– JBH

  8. BobTallman says:

    I am more persuaded by Judge Epstein’s concurring opinion. There was in this case a licensing agreement the bounds of which were ignored by the Defendant. I don’t know why resolution of this matter required the court to even get into the transformative test. Would, for example, a party to a non-disclosure agreement be bale to reasonably claim first amendment protection after violating the terms of the NDA? Perhaps in an extreme whistleblower type circumstance but not in more routine commercial setting.

    I also think the case has echoes of the Midler and Waits cases.

    “When No Doubt complained about the additional exploitation of their likenesses, Activision admitted that it hired actors to impersonate No Doubt in order to create the representations of the band members‟ performances of the additional musical works other than the No Doubt songs licensed for the game.”

    Here the Defendant hired actors to facilitate creation of the No Doubt band member avatars, at least the “unlocked” capable avatars. That is not much different than defendants who hired voice impersonators to imitate Midler and Waits in order to simulate the types of endorsements Midler and Waits had refused to authorize. The only difference is No Doubt members had OK’d a limited use of their likenesses and the Defendant used actors (imitators) to go beyond that limited use.

  9. Megan Smither says:

    I am not sure that this decision has such a sweeping impact on the entire video game industry. But it definitely has a huge impact on video games like Band Hero that are capitalizing on the popularity of particular songs and the fame of particular bands/singers.

    In light of Comedy III’s sufficiently transformative test, I think that Activision’s defense is basically obliterated by the fact that they actually had No Doubt band members participate in a full day motion capture photography so that the avatars could precisely imitate the actual artists. It is hard for me to see how they can later claim that they transformed the avatars into something sufficiently different from their original forms. I think their defense would be a lot stronger if they had simply licensed No Doubt’s songs without having the bad members pose for the avatars. However they would still have a problem if they used the songs and created avatars that obviously were meant to represent the band members.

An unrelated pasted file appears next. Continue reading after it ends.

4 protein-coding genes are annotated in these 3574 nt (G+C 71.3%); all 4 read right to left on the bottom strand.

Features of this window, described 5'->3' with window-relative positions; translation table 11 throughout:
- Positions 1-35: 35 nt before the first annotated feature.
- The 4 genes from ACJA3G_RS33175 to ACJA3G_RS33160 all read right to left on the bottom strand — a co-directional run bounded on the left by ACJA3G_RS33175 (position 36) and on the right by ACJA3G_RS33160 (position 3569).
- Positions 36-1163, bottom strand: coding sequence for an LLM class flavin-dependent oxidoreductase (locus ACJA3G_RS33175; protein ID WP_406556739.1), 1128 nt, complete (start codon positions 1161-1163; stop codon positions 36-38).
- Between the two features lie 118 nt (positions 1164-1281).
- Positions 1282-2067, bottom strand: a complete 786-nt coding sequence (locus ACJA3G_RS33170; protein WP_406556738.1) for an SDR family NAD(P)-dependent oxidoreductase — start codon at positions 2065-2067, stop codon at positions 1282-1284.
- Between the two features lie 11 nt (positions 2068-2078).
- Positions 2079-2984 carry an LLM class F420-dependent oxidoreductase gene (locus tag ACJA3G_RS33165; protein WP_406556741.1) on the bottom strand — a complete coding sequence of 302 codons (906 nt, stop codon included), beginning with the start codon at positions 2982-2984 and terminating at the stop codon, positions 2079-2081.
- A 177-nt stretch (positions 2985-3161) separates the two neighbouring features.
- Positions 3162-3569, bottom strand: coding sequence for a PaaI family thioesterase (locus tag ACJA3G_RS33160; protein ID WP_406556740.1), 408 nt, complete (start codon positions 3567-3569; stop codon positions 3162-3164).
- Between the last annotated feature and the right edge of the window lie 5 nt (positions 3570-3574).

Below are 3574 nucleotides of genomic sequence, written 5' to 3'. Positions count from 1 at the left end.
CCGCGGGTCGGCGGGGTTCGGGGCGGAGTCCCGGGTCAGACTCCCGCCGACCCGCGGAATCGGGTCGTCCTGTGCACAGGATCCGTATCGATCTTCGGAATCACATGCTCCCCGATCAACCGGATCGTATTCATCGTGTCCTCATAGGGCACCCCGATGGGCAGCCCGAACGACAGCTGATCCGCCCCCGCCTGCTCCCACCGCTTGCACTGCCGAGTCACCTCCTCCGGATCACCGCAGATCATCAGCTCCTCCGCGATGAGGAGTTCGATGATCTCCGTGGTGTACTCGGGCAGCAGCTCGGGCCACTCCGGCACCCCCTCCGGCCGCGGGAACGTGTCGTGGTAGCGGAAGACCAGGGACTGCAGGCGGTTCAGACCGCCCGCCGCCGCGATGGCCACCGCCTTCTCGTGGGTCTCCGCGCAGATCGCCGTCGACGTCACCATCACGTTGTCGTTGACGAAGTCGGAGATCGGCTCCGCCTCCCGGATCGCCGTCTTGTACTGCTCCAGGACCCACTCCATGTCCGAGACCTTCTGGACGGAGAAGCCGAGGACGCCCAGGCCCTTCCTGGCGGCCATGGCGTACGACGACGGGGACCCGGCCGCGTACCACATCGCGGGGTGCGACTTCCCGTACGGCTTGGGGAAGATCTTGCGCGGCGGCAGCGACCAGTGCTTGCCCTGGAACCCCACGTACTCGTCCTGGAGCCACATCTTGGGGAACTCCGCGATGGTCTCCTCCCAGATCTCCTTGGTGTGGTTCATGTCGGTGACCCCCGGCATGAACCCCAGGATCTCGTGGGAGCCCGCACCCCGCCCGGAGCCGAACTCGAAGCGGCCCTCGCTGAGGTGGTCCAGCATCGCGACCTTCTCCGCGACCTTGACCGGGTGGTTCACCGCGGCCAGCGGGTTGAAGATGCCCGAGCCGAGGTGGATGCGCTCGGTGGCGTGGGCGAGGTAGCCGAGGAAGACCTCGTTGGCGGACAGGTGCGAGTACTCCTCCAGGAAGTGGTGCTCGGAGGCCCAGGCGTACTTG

Having never played Band Hero, I am not exactly sure how the game works with unlocking different avatars, etc. and how the game would function without those functions or whether people who be as interested in buying the game without those features. But it seems to me that Activision could have let players just create their own avatars and a player could have created their own No Doubt replicas. I don’t think that No Doubt would have a claim against Activision for allowing combinations of features that could potentially allow players to create an avatar that resembles the band members.

  10. Jeff Gorham says:


    I agree with your pointing out that there ARE legitimate 1st amendment defenses. I whole-heartedly agree that there are people out there who are ACTUALLY expressing themselves. I think the point I was trying to make was that a lot of people try to use it as a defense when it shouldn’t be (another excellent point you made). You seemed to articulate my point in a little better way with more examples, and I, in a poor attempt to get straight to the point, didn’t really spend enough (or any) time exploring the other option. I agree with your post almost in its entirety.


  11. Eric Grzegorski says:

    Personally, I am very in favor of wide First Amendment protections. As a society, I feel we all benefit from a public discourse that touches on many topics. When reading this case, I kept trying to justify Activision’s actions as coming under First Amendment protection, but I simply could not. One of the important points was the original contract/license agreement between No Doubt and Activision. The fact that the Band Hero game required No Doubt to come in and perform so it could mimic their voices and movements defeats the “transformative” defense Activision tried to raise. It almost seems as if Activision knew No Doubt would not approve of the unlocking features in the game and would not want their band members singing other songs and would certainly not want Gwen Stefani singing like a man. Activision should have pursued this in the license agreement, and because they did not it appears they just skirted their agreement with No Doubt to include a feature that the band would not have approved of.